I won’t tell you not to read the books. If you feel the need to lower your IQ and turn your retinas into goo, please, by all means, read them. But don’t buy them. Pirate them, get them from your local library, read snippets online — because after all, it’s a book and it is meant to be read. But by giving this harpy your hard-earned cash, you’re telling her — and the rest of the world — that creativity and respect mean nothing.

Ten Pokemon Who Were Clearly Afterthoughts

Just about everyone in my generation at least experienced the periphery of the Pokemon craze, and though I’d say it’s not nearly as popular now as it was then, I and and millions of other gamers worldwide still shell out about 30 bucks every year or two to buy the latest version. Whenever someone asks me what I’m playing on my DS and I answer, “Pokemon!” I get a number of responses. One of the most popular is the following:

“EW! I don’t like ANY Pokemon besides the original 150.”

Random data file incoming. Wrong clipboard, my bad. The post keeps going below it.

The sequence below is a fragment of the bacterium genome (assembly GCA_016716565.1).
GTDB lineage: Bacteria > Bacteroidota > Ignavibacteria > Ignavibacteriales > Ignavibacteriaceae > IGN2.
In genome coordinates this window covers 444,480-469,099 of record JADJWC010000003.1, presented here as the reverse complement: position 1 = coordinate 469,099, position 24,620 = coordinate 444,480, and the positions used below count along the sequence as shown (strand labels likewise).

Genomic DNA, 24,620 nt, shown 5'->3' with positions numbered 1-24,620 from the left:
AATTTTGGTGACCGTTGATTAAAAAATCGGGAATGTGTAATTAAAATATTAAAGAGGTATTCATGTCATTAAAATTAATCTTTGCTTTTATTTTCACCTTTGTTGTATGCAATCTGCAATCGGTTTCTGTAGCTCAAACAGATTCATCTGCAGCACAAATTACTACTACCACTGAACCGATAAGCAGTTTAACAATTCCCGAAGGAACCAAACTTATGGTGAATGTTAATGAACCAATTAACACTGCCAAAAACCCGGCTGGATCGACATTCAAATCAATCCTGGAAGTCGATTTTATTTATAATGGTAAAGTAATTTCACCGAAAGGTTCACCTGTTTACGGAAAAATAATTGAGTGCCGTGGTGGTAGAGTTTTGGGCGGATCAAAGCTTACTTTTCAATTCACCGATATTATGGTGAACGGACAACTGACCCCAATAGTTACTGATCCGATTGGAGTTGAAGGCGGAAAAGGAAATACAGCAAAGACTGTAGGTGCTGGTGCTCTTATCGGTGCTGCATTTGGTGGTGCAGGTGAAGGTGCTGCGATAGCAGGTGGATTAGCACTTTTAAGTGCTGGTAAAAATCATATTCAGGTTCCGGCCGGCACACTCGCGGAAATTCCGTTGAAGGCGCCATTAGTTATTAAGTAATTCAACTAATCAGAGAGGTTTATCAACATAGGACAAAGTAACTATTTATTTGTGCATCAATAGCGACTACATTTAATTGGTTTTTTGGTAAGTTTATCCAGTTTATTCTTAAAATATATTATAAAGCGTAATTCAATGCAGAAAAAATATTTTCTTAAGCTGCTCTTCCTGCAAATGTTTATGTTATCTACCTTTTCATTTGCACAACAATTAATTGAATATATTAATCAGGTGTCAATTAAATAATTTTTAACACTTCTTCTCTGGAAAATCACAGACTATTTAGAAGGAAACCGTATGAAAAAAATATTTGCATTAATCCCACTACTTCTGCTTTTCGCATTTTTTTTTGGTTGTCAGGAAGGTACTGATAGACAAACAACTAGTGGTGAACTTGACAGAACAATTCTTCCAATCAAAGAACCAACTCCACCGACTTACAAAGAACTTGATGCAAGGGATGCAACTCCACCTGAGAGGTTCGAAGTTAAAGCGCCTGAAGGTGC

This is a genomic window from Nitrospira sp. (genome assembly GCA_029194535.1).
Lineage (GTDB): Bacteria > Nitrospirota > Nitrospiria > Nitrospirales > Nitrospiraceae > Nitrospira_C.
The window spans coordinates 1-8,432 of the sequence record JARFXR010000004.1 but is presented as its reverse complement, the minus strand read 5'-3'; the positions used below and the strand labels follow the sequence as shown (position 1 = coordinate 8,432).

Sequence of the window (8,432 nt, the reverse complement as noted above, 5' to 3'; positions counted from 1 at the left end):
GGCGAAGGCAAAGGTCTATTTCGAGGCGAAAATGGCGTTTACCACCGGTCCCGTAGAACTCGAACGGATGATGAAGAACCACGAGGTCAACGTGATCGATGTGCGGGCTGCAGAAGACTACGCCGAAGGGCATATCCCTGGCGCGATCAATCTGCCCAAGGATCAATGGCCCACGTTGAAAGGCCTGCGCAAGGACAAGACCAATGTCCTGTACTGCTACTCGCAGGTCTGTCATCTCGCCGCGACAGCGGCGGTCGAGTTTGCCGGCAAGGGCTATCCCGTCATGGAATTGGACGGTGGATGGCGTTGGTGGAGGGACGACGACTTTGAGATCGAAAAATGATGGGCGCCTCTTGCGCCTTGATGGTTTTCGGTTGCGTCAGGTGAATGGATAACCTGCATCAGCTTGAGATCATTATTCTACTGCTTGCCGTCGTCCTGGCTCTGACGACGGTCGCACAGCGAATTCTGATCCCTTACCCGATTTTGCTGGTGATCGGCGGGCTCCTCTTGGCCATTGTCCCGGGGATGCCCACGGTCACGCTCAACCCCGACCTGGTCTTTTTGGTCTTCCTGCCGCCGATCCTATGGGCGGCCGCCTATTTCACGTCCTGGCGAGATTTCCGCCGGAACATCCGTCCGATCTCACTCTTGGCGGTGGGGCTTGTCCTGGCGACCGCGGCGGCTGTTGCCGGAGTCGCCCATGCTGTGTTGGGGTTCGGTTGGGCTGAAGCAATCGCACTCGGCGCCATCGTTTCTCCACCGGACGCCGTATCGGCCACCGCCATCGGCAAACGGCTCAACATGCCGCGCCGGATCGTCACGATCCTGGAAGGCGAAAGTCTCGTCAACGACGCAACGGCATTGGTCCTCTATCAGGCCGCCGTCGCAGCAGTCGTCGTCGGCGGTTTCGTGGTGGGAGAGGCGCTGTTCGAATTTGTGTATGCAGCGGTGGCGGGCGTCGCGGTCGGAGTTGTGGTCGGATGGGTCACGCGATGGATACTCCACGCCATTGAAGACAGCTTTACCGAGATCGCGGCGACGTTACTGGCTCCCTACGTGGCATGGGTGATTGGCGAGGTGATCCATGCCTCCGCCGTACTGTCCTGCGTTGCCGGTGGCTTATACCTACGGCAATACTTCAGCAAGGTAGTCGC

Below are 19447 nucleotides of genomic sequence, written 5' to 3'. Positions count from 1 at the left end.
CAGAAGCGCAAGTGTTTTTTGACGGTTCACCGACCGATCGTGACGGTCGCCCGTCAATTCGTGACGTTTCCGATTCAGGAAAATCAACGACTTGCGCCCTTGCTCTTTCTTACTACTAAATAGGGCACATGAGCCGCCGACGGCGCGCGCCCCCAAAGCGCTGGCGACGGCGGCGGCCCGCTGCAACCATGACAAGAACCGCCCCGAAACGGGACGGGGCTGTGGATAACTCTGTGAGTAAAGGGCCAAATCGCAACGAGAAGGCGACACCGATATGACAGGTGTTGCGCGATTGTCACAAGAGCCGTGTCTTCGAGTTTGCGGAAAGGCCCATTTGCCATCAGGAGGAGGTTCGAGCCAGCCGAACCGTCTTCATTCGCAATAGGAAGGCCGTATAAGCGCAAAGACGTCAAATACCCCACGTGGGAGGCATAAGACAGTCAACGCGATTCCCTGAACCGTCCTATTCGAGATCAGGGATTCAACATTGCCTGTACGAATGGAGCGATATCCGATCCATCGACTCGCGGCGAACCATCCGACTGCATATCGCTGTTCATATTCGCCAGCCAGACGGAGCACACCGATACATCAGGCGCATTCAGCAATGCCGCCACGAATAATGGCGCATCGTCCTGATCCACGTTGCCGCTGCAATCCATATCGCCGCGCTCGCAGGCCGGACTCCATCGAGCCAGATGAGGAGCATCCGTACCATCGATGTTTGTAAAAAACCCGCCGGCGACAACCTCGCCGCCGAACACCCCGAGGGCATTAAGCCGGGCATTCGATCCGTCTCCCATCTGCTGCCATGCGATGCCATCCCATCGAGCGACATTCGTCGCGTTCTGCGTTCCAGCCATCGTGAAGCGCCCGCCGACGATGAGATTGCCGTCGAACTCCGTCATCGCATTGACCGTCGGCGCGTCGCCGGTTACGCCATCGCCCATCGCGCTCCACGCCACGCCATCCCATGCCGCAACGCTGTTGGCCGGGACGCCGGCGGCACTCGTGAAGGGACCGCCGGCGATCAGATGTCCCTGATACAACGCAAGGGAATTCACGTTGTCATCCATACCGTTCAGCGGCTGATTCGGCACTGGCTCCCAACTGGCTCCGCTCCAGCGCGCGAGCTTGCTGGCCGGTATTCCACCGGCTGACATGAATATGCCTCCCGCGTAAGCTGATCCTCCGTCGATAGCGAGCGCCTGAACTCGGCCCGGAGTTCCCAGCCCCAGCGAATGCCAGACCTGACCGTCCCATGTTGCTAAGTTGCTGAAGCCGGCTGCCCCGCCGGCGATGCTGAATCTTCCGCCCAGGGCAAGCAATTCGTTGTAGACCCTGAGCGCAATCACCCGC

Now, while I agree that most of the originals put recent iterations to shame, I find this perspective extremely narrow minded. First because let’s face it, some of the original 150 were ugly as (I’m looking at you, Magmar). Second, because some of the new ones are actually really cute, pretty or awesome (personally, I am a huge sucker for Umbreon and Espeon, two additional evolutions developed for Eevee). However, I do give the people who hate all new Pokemon some credit: many of the newly designed Pocket Monsters are ugly, weird, and completely uninspired. I debated making a list of the ugliest pokemon since Mewto, but I couldn’t shake the feeling that MANY of the original 150—Mr Mime, Eggsecutor, Koffing—were just as ugly. I decided instead to make a list of Pokemon whose designs, names, and abilities are so unimaginative that it’s clear the designers were like “Ah shit, we only made 97 new ones for this game, we need 13 more.”